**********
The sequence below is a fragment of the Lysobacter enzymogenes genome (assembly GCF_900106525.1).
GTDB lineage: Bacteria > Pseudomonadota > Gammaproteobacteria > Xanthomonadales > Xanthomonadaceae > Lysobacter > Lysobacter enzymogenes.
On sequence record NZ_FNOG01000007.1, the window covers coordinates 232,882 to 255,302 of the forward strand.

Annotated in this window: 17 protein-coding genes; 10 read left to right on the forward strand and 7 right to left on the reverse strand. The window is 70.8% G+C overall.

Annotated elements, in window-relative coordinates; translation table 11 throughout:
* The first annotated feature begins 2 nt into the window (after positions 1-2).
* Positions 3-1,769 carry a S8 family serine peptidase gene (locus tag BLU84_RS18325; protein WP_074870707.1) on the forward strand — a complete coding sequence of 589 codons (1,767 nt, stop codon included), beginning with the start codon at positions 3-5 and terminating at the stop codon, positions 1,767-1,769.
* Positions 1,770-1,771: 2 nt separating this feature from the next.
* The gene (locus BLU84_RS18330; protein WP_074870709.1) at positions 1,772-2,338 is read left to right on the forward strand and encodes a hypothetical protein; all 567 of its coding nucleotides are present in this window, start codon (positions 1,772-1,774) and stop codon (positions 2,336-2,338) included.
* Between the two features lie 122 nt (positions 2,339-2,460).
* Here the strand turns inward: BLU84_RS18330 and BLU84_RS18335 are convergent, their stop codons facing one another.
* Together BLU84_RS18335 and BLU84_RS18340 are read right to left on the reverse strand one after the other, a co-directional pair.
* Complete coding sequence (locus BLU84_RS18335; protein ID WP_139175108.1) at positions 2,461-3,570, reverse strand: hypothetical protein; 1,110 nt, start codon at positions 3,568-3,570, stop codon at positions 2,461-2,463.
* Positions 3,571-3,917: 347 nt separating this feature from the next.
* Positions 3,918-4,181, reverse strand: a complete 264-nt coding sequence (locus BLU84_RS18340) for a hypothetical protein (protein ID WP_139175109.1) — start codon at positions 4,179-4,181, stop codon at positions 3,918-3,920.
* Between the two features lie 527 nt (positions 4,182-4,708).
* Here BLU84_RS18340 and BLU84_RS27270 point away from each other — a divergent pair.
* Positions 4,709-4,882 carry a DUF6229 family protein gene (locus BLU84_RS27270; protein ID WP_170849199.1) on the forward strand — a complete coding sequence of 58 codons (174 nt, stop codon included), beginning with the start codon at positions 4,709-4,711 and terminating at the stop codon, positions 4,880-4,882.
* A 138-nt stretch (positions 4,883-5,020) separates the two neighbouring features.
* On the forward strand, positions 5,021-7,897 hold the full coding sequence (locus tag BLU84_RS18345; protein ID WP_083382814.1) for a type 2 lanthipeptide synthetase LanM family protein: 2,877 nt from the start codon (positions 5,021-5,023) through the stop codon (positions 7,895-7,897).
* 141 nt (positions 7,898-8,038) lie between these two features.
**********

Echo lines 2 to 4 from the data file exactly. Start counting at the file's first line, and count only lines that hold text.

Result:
GTDB lineage: Bacteria > Pseudomonadota > Gammaproteobacteria > Xanthomonadales > Xanthomonadaceae > Lysobacter > Lysobacter enzymogenes.
On sequence record NZ_FNOG01000007.1, the window covers coordinates 232,882 to 255,302 of the forward strand.

Annotated in this window: 17 protein-coding genes; 10 read left to right on the forward strand and 7 right to left on the reverse strand. The window is 70.8% G+C overall.